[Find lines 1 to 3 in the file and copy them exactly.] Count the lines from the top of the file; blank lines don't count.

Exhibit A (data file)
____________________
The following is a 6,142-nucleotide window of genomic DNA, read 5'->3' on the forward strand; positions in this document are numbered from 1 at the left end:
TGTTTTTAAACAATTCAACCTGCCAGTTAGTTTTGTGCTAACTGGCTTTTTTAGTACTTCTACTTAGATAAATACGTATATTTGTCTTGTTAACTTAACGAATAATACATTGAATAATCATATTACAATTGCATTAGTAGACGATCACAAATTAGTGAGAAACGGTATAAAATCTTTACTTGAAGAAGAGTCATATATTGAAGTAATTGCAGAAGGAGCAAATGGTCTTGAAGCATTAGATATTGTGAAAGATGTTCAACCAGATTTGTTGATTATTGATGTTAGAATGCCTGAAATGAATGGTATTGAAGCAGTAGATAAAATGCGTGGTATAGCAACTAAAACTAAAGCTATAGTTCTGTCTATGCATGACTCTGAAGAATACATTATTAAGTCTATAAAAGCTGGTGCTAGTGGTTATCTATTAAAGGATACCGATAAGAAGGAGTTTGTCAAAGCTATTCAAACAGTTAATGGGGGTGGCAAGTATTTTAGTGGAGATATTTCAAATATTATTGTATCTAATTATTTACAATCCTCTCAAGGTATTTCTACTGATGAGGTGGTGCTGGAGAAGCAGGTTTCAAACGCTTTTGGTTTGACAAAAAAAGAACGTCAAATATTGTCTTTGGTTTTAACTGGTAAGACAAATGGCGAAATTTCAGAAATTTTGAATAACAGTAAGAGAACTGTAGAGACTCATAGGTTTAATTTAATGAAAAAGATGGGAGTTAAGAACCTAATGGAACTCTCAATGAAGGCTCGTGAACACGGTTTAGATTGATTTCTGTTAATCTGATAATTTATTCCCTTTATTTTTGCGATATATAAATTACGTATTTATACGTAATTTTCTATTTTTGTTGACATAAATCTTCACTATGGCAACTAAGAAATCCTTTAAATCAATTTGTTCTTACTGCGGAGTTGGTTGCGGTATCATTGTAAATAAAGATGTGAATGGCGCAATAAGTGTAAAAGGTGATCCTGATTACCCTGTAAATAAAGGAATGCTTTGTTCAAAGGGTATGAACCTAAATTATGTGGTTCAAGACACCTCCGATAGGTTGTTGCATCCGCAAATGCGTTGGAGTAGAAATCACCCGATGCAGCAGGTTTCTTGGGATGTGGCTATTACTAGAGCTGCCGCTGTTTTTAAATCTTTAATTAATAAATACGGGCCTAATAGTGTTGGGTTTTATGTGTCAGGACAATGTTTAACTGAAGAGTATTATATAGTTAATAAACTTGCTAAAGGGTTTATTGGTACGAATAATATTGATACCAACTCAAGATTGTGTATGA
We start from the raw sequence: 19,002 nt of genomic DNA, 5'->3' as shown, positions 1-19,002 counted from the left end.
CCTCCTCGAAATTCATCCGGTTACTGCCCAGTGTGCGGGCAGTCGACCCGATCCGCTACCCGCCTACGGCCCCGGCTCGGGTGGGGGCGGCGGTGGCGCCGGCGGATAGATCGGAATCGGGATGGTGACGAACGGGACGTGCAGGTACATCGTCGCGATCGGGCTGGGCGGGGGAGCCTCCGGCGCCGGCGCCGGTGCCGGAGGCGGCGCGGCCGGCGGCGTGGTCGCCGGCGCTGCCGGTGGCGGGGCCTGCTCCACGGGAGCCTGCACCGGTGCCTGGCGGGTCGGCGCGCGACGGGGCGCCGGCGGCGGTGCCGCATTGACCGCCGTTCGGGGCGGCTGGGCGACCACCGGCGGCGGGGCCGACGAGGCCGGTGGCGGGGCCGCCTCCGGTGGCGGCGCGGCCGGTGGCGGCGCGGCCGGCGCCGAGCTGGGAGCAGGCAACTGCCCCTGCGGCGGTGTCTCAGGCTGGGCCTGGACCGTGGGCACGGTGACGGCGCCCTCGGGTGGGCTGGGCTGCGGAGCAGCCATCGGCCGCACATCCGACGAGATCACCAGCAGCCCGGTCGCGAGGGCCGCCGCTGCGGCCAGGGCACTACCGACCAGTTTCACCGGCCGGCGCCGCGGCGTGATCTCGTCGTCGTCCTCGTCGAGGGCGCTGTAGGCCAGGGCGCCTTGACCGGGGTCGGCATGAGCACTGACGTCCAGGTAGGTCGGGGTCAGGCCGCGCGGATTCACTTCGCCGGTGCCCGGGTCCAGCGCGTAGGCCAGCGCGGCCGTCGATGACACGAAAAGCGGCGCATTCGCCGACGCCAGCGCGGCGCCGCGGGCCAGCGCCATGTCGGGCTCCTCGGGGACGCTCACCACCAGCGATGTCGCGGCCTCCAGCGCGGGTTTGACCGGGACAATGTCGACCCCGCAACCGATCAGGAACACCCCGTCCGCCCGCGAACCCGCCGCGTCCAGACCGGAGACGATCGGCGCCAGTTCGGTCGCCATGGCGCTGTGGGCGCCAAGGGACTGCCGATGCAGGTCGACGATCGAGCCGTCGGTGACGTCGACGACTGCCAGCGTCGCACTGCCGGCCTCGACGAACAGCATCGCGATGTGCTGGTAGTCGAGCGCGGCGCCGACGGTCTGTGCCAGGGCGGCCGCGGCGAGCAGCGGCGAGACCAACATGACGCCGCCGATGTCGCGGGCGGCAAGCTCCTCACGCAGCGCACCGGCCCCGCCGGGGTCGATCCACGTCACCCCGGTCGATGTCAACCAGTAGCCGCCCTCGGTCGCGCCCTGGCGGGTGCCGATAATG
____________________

The following is a 6,142-nucleotide window of genomic DNA, read 5'->3' on the forward strand; positions in this document are numbered from 1 at the left end:
TGTTTTTAAACAATTCAACCTGCCAGTTAGTTTTGTGCTAACTGGCTTTTTTAGTACTTCTACTTAGATAAATACGTATATTTGTCTTGTTAACTTAACGAATAATACATTGAATAATCATATTACAATTGCATTAGTAGACGATCACAAATTAGTGAGAAACGGTATAAAATCTTTACTTGAAGAAGAGTCATATATTGAAGTAATTGCAGAAGGAGCAAATGGTCTTGAAGCATTAGATATTGTGAAAGATGTTCAACCAGATTTGTTGATTATTGATGTTAGAATGCCTGAAATGAATGGTATTGAAGCAGTAGATAAAATGCGTGGTATAGCAACTAAAACTAAAGCTATAGTTCTGTCTATGCATGACTCTGAAGAATACATTATTAAGTCTATAAAAGCTGGTGCTAGTGGTTATCTATTAAAGGATACCGATAAGAAGGAGTTTGTCAAAGCTATTCAAACAGTTAATGGGGGTGGCAAGTATTTTAGTGGAGATATTTCAAATATTATTGTATCTAATTATTTACAATCCTCTCAAGGTATTTCTACTGATGAGGTGGTGCTGGAGAAGCAGGTTTCAAACGCTTTTGGTTTGACAAAAAAAGAACGTCAAATATTGTCTTTGGTTTTAACTGGTAAGACAAATGGCGAAATTTCAGAAATTTTGAATAACAGTAAGAGAACTGTAGAGACTCATAGGTTTAATTTAATGAAAAAGATGGGAGTTAAGAACCTAATGGAACTCTCAATGAAGGCTCGTGAACACGGTTTAGATTGATTTCTGTTAATCTGATAATTTATTCCCTTTATTTTTGCGATATATAAATTACGTATTTATACGTAATTTTCTATTTTTGTTGACATAAATCTTCACTATGGCAACTAAGAAATCCTTTAAATCAATTTGTTCTTACTGCGGAGTTGGTTGCGGTATCATTGTAAATAAAGATGTGAATGGCGCAATAAGTGTAAAAGGTGATCCTGATTACCCTGTAAATAAAGGAATGCTTTGTTCAAAGGGTATGAACCTAAATTATGTGGTTCAAGACACCTCCGATAGGTTGTTGCATCCGCAAATGCGTTGGAGTAGAAATCACCCGATGCAGCAGGTTTCTTGGGATGTGGCTATTACTAGAGCTGCCGCTGTTTTTAAATCTTTAATTAATAAATACGGGCCTAATAGTGTTGGGTTTTATGTGTCAGGACAATGTTTAACTGAAGAGTATTATATAGTTAATAAACTTGCTAAAGGGTTTATTGGTACGAATAATATTGATACCAACTCAAGATTGTGTATGA
We start from the raw sequence: 19,002 nt of genomic DNA, 5'->3' as shown, positions 1-19,002 counted from the left end.